'The Vow' couple humbled by story's reach

Baptist Press
Posted: Apr 03, 2012 5:22 PM
'The Vow' couple humbled by story's reach
NASHVILLE, Tenn. (BP) -- The authors behind the bestselling book "The Vow" are seeing lives changed and marriages healed after B&H Publishing Group released their book the same weekend as a hit Hollywood movie of the same name.

The Vow tells the true story of Kim and Krickitt Carpenter. Only 10 weeks after their wedding they were in a car accident from which Krickitt awoke with no recollection of her husband, Kim. Despite that accident in the 1990s, the couple stayed committed to their wedding vows.

The Carpenters say the release of the book and movie established a platform for them to share their dramatic story with the world. Feedback from readers and viewers has been overwhelming.

"It's a blessing to see how the Lord has worked in people to open hearts," Kim said during a visit with his wife to LifeWay Christian Resources. "The real rewards are inspiring people to change. It has opened doors into the lives of people that we would not have been able to reach ... both Christians and non-Christians.

"Non-believers are inspired by the commitment and are rethinking their ways, curious about how the Lord can work in their lives. Christians are re-affirming their commitment and are now motivated to get out of a stagnant routine."

The Vow has been on The New York Times bestseller list for paperback nonfiction since its Valentine's weekend release.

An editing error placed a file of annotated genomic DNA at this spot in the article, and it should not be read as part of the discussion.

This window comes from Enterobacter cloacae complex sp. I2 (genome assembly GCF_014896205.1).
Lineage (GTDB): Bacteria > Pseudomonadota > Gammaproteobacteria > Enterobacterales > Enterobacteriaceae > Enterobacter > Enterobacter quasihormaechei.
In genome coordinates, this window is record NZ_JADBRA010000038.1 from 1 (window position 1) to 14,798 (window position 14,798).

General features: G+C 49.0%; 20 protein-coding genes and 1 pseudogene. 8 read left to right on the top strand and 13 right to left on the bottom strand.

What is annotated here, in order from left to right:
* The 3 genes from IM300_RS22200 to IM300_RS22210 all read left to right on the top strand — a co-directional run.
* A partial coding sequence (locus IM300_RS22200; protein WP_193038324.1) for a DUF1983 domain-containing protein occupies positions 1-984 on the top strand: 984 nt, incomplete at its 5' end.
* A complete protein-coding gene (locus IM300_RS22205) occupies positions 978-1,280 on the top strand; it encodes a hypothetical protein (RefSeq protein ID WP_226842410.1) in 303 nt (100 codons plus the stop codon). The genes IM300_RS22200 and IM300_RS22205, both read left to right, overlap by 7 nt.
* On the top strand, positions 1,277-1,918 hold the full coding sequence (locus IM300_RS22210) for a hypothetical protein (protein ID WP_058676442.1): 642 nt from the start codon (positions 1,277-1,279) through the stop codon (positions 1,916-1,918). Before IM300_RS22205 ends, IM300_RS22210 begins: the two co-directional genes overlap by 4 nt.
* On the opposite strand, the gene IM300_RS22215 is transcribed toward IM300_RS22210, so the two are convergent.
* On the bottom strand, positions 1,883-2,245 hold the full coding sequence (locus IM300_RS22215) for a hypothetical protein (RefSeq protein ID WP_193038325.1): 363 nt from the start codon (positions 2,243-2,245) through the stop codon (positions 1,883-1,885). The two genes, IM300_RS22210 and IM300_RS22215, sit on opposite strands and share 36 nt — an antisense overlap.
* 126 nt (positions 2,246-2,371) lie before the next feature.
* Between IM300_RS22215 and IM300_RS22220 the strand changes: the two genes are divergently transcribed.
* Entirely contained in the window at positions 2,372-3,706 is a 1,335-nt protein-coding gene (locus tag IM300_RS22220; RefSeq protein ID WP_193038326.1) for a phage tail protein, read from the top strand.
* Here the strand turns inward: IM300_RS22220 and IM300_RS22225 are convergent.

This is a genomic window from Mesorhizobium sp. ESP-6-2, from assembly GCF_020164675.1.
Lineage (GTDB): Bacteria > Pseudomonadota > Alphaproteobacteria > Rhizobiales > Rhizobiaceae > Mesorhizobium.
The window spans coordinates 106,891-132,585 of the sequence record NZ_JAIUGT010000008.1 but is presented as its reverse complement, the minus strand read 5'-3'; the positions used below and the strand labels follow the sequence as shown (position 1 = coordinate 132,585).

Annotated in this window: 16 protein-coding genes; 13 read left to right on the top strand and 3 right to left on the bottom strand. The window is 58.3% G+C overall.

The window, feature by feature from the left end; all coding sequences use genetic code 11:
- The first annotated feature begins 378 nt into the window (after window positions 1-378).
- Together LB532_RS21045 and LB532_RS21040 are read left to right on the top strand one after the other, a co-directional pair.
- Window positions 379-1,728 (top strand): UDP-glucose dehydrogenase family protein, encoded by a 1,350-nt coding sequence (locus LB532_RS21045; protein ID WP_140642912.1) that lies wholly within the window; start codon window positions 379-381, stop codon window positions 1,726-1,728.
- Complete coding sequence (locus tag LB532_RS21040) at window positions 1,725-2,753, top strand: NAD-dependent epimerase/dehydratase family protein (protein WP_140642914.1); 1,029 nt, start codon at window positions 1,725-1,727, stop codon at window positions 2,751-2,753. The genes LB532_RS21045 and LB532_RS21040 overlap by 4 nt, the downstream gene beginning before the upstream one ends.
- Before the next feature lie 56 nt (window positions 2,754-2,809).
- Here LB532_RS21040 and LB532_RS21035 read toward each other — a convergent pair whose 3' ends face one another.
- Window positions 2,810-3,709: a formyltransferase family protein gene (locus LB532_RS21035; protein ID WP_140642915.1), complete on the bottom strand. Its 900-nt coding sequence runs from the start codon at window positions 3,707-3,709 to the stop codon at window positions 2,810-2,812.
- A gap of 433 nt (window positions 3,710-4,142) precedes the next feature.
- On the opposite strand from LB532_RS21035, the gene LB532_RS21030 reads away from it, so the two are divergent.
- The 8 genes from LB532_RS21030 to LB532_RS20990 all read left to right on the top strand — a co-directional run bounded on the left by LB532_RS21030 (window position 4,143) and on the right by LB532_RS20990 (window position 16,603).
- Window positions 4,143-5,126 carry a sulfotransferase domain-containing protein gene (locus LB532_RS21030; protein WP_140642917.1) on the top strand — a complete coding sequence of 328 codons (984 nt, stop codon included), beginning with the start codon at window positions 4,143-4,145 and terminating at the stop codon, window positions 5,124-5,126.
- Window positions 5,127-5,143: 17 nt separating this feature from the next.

Kim told of a bodyguard from one of the movie studios who approached him with tears in his eyes.

"This big, surly guy looked at me, nodded his head and said, 'I'm going to make things right with my wife,'" Kim said.

The Carpenters have been flooded with hundreds of similar stories coming from as far as Australia, New Zealand, Korea and Japan.

The positive response to the true story as told in the book has brought a demand for them to speak to churches, marriage enrichment groups and with other couples recovering from head injuries.

"We felt led to be open and accessible," Kim said. "If our story can better prepare relationships prior to marriage, help midlife marriages or couples teetering on separation or divorce, then that's what it's all about."

Said Krickitt, "A reporter once told us, 'The world needs this story.' But they don't need Kim and Krickitt; they need Jesus."

During her rehabilitation, Krickitt penned this simple prayer: "Lord, thank You for sparing our lives in the accident ... I ask that You would use us for Your glory." The Carpenters believe God has answered that prayer.

"The Lord," Kim said, "is in control of this story. To have a faith-based book No. 1 on the New York Times list for weeks shows that people are seeking in this day and age.

"We are very honored. It's humbling for us."

The movie is rated PG-13 and contains content some viewers may find objectionable. It's gotten mixed reviews among Christian websites, some of which say the film is stripped of its Christian content.

Jon D. Wilke is media relations manager for LifeWay Christian Resources of the Southern Baptist Convention.

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